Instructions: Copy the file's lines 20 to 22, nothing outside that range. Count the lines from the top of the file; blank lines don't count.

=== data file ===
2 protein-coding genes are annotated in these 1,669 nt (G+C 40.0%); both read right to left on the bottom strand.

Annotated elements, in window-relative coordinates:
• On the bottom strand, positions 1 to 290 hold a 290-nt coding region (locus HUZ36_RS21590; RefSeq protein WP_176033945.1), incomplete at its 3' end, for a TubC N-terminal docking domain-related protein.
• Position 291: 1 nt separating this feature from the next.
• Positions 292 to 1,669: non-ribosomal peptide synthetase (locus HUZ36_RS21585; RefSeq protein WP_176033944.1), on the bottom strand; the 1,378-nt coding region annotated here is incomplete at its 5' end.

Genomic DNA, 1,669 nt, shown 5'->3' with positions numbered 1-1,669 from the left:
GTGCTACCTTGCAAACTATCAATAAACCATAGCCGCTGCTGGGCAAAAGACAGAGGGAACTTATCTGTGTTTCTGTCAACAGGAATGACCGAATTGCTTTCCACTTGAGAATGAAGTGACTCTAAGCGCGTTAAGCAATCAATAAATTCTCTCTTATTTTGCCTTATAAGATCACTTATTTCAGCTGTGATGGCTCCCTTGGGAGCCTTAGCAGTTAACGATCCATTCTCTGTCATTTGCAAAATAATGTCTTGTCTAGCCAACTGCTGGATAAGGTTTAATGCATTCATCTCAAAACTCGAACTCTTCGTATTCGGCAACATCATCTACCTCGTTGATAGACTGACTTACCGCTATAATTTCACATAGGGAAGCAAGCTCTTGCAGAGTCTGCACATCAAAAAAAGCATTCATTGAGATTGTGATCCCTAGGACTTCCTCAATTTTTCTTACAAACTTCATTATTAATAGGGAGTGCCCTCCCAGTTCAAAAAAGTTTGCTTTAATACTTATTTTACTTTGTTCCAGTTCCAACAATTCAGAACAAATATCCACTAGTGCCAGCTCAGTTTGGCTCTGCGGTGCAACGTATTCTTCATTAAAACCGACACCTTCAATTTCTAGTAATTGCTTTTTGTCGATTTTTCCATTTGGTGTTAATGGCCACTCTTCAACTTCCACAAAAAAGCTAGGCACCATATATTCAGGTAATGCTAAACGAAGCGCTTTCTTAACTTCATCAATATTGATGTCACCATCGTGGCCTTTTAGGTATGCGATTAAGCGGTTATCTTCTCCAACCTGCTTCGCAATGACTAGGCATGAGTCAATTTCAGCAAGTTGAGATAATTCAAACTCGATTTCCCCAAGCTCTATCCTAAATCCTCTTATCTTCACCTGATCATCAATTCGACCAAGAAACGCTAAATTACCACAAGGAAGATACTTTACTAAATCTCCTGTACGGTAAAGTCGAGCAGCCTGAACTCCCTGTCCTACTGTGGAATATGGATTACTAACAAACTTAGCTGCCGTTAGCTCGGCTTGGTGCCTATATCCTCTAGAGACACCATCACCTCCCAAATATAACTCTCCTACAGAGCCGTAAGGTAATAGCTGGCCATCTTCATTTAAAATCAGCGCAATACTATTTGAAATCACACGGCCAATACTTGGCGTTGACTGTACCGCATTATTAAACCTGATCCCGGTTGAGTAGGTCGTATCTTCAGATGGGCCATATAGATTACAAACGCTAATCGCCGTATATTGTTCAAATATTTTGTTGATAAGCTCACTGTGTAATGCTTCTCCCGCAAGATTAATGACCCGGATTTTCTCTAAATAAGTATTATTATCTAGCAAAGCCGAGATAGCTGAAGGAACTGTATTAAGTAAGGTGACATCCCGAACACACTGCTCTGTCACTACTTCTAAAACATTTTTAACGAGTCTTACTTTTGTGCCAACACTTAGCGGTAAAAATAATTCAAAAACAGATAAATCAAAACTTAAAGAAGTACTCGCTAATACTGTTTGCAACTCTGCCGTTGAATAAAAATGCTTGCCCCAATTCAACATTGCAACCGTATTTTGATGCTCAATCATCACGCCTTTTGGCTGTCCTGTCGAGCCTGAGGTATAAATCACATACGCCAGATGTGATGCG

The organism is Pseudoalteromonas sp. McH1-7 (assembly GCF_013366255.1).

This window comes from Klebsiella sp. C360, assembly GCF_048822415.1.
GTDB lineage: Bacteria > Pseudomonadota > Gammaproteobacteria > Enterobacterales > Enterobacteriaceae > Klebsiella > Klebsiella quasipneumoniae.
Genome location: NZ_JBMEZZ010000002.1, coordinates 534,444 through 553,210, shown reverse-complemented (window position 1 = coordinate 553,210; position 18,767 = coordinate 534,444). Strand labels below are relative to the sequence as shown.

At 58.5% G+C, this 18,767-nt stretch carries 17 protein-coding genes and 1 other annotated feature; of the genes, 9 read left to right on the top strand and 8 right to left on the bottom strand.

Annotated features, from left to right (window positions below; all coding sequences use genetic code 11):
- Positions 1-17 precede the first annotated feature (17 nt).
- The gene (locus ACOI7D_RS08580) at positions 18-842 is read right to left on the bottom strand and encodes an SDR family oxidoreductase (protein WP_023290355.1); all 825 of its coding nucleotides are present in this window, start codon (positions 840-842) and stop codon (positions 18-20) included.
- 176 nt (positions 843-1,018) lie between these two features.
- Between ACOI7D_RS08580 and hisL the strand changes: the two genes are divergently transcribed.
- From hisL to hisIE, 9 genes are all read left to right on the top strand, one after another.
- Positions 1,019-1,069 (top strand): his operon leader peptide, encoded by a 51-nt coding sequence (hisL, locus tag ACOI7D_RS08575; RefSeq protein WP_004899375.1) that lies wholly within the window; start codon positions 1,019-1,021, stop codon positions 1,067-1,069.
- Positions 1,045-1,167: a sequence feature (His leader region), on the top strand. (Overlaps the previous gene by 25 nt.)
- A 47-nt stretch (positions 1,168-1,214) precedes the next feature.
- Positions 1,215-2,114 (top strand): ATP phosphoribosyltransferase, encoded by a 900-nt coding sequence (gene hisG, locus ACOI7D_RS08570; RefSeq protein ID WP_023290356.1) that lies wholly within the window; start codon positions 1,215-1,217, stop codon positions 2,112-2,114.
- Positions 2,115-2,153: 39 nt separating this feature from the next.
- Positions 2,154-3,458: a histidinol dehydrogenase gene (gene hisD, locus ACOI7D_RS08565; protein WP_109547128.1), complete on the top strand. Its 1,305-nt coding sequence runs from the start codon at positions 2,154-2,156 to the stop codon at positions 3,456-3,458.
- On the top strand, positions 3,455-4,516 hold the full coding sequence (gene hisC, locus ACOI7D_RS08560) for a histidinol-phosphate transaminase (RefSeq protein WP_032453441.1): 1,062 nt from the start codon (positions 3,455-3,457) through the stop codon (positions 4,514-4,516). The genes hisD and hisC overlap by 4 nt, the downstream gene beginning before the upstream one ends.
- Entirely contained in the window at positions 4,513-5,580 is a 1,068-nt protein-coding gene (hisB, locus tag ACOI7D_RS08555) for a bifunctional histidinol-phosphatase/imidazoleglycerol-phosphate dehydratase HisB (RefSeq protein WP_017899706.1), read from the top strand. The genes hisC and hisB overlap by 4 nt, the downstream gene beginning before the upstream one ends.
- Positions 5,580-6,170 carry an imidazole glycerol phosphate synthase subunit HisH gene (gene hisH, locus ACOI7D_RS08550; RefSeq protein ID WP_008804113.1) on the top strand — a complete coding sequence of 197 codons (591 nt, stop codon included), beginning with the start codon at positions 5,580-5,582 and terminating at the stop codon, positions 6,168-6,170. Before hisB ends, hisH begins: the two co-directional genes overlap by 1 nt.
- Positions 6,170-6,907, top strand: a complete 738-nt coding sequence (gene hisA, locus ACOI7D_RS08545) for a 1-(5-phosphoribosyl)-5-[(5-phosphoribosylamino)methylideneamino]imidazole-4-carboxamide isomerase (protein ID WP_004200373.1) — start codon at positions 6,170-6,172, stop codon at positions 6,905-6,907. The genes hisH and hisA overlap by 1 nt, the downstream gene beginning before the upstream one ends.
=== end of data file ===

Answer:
- Positions 1,045-1,167: a sequence feature (His leader region), on the top strand. (Overlaps the previous gene by 25 nt.)
- A 47-nt stretch (positions 1,168-1,214) precedes the next feature.
- Positions 1,215-2,114 (top strand): ATP phosphoribosyltransferase, encoded by a 900-nt coding sequence (gene hisG, locus ACOI7D_RS08570; RefSeq protein ID WP_023290356.1) that lies wholly within the window; start codon positions 1,215-1,217, stop codon positions 2,112-2,114.